Friday, March 13, 2009

Upside-Down-in-a-Humvee Training

This afternoon we took three 180-degree rides in a Humvee Roll-Over Simulator.



As you can see in the photo, the simulator is an Armored Humvee passenger compartment mounted on a large axle. The training begins with a briefing explaining all that will happen to us. We enter the vehicle in groups of four--one for each seat. We wear our helmets, body armor and elbow and knee pads. The pads are REALLY helpful in an upside-down vehicle. We carry foam replicas of M16 rifles. In addition, there are foam replicas of water bottles, radios and other things that should be tied down in a combat vehicle, but are not. The worst is the fire extinguisher. It is also foam, but weighs eight pounds. One soldier crawled out rubbing his nose after getting hit in the face with the equivalent of a gallon bottle of milk.

When we got inside, the sergeant operating the machine first turned the Humvee to 25 degrees to show the maximum lean angle for an armored Humvee. Then he tipped us 30 degrees in the other direction to show us the max lean angle for a standard Humvee. Next he turned us 180 degrees just to show us what it feels like to be upside down, then turned us back upright.

With the preliminaries over, the operators made one final safety check, then we took the six second trip to upside down and stopped. We had to hang upside down for ten seconds or so and wait while the operators made a safety check, then we heard "Egress" on the sound system in the vehicle. This was a two-way sound system. The operators and the soldiers waiting can all hear the sounds coming from inside. We release the seat belts then flip over and crawl out. The operators disable one or more doors from the outside so we if our door doesn't open (mine didn't) we have to crawl along the ceiling and follow the first soldier out who yells, "Door. Door. Door." When we get out the next task is to set up security and make sure all four of us are out. With that complete we get back in and simulate a water roll over.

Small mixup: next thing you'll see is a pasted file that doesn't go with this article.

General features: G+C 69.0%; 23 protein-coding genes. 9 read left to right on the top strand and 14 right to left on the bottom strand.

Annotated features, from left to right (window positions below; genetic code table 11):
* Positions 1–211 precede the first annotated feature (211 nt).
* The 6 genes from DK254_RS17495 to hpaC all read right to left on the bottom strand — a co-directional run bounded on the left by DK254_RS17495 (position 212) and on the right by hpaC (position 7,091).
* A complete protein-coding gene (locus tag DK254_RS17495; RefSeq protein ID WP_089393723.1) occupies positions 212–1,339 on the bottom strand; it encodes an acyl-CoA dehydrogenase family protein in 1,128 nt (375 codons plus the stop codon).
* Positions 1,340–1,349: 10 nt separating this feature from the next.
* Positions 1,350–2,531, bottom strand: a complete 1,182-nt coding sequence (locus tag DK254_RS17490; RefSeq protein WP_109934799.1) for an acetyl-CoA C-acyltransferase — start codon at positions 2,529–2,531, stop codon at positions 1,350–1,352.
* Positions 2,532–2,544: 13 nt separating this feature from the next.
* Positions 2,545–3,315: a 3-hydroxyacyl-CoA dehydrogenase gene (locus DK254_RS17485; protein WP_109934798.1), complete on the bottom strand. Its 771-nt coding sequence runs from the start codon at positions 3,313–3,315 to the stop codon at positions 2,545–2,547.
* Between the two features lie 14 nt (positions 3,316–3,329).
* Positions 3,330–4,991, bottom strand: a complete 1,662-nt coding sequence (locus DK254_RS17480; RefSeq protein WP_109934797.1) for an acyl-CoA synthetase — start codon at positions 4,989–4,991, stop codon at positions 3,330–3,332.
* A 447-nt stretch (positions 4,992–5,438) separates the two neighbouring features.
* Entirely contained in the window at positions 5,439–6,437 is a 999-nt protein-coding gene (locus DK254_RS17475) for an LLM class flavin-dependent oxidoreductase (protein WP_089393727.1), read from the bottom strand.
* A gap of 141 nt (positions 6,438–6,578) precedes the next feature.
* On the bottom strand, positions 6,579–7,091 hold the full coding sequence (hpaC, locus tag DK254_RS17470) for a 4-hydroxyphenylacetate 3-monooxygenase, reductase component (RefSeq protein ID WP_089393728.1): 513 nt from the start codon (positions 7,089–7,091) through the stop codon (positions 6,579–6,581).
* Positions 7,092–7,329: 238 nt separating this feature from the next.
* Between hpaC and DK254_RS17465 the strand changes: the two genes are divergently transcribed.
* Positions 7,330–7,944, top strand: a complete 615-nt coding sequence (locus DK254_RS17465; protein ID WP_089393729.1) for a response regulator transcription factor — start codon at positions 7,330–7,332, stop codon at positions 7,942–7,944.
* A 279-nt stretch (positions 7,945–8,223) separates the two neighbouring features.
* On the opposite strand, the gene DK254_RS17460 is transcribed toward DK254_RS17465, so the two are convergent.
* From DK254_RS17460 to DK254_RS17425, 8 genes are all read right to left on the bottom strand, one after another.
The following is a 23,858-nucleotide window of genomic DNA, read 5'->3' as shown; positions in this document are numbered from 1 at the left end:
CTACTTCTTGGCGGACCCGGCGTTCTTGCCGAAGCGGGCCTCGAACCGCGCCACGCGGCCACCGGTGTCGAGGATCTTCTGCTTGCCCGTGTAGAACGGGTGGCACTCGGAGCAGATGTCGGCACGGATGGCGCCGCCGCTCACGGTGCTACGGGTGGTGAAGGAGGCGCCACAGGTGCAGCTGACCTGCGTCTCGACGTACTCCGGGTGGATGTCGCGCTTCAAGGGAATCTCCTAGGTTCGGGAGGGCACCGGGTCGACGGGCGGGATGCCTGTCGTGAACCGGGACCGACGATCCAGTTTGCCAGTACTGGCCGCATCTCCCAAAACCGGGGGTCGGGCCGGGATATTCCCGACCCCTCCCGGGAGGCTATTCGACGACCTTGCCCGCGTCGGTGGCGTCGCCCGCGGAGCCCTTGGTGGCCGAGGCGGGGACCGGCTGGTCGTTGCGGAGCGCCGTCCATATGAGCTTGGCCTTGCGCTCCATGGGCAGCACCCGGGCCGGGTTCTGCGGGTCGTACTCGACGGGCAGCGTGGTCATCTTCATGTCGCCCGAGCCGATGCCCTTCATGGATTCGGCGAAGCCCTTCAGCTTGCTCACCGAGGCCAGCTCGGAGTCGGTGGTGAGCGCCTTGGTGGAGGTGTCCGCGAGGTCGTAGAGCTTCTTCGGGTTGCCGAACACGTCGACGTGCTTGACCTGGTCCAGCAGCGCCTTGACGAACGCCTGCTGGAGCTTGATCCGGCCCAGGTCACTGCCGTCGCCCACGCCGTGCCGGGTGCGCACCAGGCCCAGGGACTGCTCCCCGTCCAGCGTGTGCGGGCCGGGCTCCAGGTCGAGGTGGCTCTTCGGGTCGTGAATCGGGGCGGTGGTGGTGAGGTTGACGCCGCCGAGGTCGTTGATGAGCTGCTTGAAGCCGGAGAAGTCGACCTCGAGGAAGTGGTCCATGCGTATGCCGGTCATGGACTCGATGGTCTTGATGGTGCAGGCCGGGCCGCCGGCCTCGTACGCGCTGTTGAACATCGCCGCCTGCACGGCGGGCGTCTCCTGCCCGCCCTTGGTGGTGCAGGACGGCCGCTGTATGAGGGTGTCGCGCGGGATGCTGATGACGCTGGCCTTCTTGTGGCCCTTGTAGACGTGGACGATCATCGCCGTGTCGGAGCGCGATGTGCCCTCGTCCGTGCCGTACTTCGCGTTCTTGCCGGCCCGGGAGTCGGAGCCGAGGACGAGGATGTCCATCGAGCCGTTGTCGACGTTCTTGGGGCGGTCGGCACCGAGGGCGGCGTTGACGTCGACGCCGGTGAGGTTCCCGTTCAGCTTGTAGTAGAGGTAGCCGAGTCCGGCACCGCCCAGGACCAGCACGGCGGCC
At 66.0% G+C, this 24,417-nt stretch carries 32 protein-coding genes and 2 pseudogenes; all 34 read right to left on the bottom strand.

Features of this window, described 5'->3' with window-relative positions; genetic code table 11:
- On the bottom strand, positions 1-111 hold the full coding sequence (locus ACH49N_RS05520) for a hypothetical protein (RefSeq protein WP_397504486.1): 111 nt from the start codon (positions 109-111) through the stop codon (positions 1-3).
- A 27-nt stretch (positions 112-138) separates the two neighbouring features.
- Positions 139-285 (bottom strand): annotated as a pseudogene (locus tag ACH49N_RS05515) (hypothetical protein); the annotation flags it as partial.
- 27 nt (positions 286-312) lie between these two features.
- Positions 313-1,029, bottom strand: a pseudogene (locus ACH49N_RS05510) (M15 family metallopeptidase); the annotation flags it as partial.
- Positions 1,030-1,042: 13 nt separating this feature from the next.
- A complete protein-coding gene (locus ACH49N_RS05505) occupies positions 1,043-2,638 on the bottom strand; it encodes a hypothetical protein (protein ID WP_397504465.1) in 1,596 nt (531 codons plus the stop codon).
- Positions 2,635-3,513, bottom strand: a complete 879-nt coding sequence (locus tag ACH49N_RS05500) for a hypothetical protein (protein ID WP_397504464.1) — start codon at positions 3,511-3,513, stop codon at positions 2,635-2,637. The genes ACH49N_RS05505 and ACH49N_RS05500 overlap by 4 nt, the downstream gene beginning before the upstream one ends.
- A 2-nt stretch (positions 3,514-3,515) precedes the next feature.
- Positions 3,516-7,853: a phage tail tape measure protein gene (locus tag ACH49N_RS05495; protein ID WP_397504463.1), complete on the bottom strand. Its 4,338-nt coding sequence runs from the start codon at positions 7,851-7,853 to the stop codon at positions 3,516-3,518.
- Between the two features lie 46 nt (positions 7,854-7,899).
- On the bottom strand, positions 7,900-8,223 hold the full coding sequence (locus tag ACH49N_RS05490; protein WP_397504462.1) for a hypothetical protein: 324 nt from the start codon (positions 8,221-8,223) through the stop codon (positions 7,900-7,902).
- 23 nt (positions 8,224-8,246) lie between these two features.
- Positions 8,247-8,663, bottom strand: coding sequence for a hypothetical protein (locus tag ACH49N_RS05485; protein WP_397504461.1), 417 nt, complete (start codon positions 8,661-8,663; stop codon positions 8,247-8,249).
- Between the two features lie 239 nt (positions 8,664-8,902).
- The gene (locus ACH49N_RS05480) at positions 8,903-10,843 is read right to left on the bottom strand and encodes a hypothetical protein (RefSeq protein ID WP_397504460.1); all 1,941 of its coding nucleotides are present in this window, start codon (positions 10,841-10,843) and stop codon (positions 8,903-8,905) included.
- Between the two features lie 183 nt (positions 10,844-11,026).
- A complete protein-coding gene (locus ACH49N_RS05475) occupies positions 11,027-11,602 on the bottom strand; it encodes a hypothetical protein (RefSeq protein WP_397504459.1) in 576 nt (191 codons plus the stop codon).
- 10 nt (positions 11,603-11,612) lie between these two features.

In water, we wait inside till everyone is out of the seat belts then go out one door. We have 30 seconds to get out. Our crew made it in 27 seconds. The rollover was a lot of fun on a Friday afternoon. When we were on the ready line, one of the young soldiers who was not looking forward to being upside down asked me why I was smiling. I said, "I am 55 years old and this my last carnival, so I am going to enjoy all the rides."

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